It was during this period that Rommel’s health suffered significantly, so much so that his battle command also suffered at times through hesitation and a lack of his characteristic drive. His illness eventually forced him to return to Germany on 23 September 1942 to convalesce. But Rommel returned on 25 October 1942, two days after Montgomery opened his El Alamein offensive. Morale in Panzerarmee Afrika remained high – particularly with Rommel’s return - and the Germans continued to best their adversary for a week, albeit at a high price. The British were grinding the Germans down. With the aide of ULTRA (which in particular was reading the German and Italian logistic reports), and a significant superiority in numbers of men, artillery and tanks, Montgomery pressed the attack, knowing full well that Rommel’s forces would eventually give out before his own. By the night of 2/3 November 1942 the Panzerarmee was on the verge of withdrawing, but stopped when confusing communication signals led Rommel to believe he had been ordered to hold at all costs. The British, reading the same signals, drew the same conclusion and slowed their attack, expecting renewed stiffness in the German’s battle line. However, by 4 November Kesselring convinced Rommel that he had read the order incorrectly, and the retreat was on. Three days later the Allies executed Operation Torch, the invasion of North Africa and the Germans were now faced with converging attacks. Again, German skill coupled with Montgomery’s plodding advance contributed to Rommel fighting a brilliant withdrawal to the eastern Tunisian border. Halting throughout November 1942 at El Agheila, Buerat and Hom, Panzerarmee Afrika was also assisted by the fact that Operation Torch had been executed too far to the west to immediately bring pressure on the Germans facing Montgomery. But retreat was all Rommel could do, as his dwindling forces repeatedly sought defensible terrain.
After finally abandoning Tripoli in January 1943, the Panzerarmee arrived at the Mareth Line early in February 1943. The Germans had won the race to defend Tunisia. Additionally, within two days of the Torch landings, the Germans' 5th Panzer Armee began arriving in Tunis under the command of Generaloberst von Arnim. Feldmarschall Kesselring assumed overall command of the theater, but because of the awkward and complex command structure also became the de facto ground commander of the two armies in Tunisia (with Panzerarmee Afrika now being renamed as the 1st Italian Armee). The final phase of the German's war in North Africa now began. The first combined action between the two armies took place in mid-February at Sidi Bou Zid where the Americans were given a sharp defeat. As compensation for a rapidly deteriorating supply situation, the Germans now at least enjoyed interior lines of communication between the forces fighting east and west against the converging Allies. However, the lack of unity of command within the German forces began to have an impact. At odds with one another, von Arnim's and Rommel's disagreements resulted in delays the Germans could ill afford. The compromise that was eventually worked out gave Rommel command over von Arnim's forces and the German victory at Kasserine Pass. But the delays brought about by the debate over command and strategy allowed the Allies time to coordinate. Subsequent efforts by the Germans, hampered by supply, disadvantaged by ULTRA and pressured by overwhelming Allied numbers became little more than delay tactics. Rommel was brought out of the collapsing North African war (as were many highly experienced senior officers) and returned to Germany on 9 March 1943. Generaloberst von Arnim assumed overall command and General von Vaerest took over 5th Panzer Armee.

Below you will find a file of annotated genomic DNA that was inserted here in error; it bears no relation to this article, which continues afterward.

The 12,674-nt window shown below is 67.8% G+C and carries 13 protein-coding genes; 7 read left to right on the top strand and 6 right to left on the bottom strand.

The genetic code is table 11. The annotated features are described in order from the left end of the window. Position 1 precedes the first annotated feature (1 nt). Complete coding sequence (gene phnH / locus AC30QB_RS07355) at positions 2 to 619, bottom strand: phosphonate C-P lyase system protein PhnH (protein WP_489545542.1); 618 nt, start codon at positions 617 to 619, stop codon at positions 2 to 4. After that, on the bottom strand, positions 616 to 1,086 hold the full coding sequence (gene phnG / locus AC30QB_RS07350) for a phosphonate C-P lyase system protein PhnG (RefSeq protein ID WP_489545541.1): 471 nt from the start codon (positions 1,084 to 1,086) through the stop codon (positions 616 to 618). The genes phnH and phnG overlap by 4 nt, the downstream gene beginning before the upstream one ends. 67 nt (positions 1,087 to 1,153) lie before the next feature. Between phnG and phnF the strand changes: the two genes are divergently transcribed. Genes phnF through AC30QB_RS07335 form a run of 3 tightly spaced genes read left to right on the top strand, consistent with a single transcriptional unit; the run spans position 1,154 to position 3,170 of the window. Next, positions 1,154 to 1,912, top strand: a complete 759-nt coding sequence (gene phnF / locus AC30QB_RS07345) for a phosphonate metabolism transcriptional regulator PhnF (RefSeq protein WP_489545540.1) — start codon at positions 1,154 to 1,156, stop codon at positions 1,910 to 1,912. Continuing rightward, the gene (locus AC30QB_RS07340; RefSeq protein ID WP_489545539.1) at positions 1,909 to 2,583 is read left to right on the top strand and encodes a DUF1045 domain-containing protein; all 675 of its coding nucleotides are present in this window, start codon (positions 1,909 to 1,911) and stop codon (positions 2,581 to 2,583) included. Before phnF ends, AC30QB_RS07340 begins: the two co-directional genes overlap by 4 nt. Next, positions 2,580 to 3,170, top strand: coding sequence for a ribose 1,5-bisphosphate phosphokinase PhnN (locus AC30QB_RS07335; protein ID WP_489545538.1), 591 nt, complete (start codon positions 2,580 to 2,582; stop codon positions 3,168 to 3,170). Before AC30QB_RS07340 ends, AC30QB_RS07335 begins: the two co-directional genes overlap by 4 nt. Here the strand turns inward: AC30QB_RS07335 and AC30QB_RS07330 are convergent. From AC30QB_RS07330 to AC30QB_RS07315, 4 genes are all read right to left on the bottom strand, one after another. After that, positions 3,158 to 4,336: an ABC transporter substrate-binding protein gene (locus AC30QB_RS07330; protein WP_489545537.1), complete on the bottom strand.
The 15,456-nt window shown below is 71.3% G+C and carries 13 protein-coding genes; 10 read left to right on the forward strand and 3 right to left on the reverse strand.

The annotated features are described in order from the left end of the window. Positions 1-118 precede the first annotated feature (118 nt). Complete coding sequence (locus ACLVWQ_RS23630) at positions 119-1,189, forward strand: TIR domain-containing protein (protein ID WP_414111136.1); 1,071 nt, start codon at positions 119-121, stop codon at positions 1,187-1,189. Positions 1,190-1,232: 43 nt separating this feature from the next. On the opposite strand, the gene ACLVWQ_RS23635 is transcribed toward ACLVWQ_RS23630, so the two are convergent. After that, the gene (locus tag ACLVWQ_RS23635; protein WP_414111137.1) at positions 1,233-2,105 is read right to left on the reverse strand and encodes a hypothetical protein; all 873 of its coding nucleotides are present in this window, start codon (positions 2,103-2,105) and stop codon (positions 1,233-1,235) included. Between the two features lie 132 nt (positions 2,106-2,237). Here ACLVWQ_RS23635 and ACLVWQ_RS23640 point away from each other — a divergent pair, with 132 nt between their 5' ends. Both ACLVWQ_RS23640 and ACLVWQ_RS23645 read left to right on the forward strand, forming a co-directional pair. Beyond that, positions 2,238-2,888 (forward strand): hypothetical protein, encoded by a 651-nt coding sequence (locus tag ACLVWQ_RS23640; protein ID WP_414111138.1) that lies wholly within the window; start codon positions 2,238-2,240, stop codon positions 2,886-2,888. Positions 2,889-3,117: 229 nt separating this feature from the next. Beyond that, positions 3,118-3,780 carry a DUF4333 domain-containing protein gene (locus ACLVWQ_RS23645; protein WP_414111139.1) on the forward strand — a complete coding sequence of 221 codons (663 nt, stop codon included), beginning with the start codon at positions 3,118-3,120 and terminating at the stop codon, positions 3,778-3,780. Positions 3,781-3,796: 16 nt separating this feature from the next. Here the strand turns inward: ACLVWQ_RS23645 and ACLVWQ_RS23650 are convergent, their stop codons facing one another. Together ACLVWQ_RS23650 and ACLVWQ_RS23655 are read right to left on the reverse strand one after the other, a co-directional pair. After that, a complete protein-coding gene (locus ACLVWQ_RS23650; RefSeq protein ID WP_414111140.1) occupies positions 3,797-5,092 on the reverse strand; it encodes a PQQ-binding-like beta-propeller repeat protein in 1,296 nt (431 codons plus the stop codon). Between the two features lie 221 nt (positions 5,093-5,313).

The tenacity of the German soldier prolonged the fight in to May 1943. On 6 May, the Allies began a powerful attack towards Tunis and the German front split open. Bizerte fell to the Americans on 7 May and Tunis a day later to the British. In a poignant irony, the last transmission sent to the OKW from German forces in North Africa was sent by the last commander of the Afrikakorps, General Cramer. By this point in the war, the Afrikakorps was but a small part of the overall German forces engaged - but still its heart and sole nonetheless. This message read: "Ammunition expended. Arms and equipment destroyed. In accordance with orders received the Afrikakorps has fought itself to a condition where it can fight no more. The German Afrikakorps must rise again. Heia Safari." Shortly thereafter, on 13 May 1943, the war in North Africa ended.